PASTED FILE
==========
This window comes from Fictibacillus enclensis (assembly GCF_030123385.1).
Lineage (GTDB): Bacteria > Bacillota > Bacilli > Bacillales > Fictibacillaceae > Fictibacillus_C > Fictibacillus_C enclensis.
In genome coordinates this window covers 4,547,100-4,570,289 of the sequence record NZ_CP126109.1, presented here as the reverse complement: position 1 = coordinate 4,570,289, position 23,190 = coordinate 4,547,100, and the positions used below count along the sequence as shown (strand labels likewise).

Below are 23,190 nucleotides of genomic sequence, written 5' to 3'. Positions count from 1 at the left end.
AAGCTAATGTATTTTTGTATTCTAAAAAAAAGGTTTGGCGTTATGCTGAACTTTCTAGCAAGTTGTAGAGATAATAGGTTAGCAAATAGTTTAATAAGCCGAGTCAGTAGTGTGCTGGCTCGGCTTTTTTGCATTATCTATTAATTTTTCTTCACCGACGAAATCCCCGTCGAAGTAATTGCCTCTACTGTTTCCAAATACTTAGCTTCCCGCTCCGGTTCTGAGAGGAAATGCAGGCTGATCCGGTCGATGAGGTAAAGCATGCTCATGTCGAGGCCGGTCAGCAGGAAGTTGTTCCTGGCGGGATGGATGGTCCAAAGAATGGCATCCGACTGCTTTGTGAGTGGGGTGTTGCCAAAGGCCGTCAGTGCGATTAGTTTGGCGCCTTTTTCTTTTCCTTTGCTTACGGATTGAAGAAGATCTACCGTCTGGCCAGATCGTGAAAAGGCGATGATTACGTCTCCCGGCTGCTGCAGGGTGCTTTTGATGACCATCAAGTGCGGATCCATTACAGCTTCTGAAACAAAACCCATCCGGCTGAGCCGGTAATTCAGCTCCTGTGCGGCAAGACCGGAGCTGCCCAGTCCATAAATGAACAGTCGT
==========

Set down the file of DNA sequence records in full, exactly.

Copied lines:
This window comes from Fictibacillus enclensis (assembly GCF_030123385.1).
Lineage (GTDB): Bacteria > Bacillota > Bacilli > Bacillales > Fictibacillaceae > Fictibacillus_C > Fictibacillus_C enclensis.
In genome coordinates this window covers 4,547,100-4,570,289 of the sequence record NZ_CP126109.1, presented here as the reverse complement: position 1 = coordinate 4,570,289, position 23,190 = coordinate 4,547,100, and the positions used below count along the sequence as shown (strand labels likewise).

Below are 23,190 nucleotides of genomic sequence, written 5' to 3'. Positions count from 1 at the left end.
AAGCTAATGTATTTTTGTATTCTAAAAAAAAGGTTTGGCGTTATGCTGAACTTTCTAGCAAGTTGTAGAGATAATAGGTTAGCAAATAGTTTAATAAGCCGAGTCAGTAGTGTGCTGGCTCGGCTTTTTTGCATTATCTATTAATTTTTCTTCACCGACGAAATCCCCGTCGAAGTAATTGCCTCTACTGTTTCCAAATACTTAGCTTCCCGCTCCGGTTCTGAGAGGAAATGCAGGCTGATCCGGTCGATGAGGTAAAGCATGCTCATGTCGAGGCCGGTCAGCAGGAAGTTGTTCCTGGCGGGATGGATGGTCCAAAGAATGGCATCCGACTGCTTTGTGAGTGGGGTGTTGCCAAAGGCCGTCAGTGCGATTAGTTTGGCGCCTTTTTCTTTTCCTTTGCTTACGGATTGAAGAAGATCTACCGTCTGGCCAGATCGTGAAAAGGCGATGATTACGTCTCCCGGCTGCTGCAGGGTGCTTTTGATGACCATCAAGTGCGGATCCATTACAGCTTCTGAAACAAAACCCATCCGGCTGAGCCGGTAATTCAGCTCCTGTGCGGCAAGACCGGAGCTGCCCAGTCCATAAATGAACAGTCGT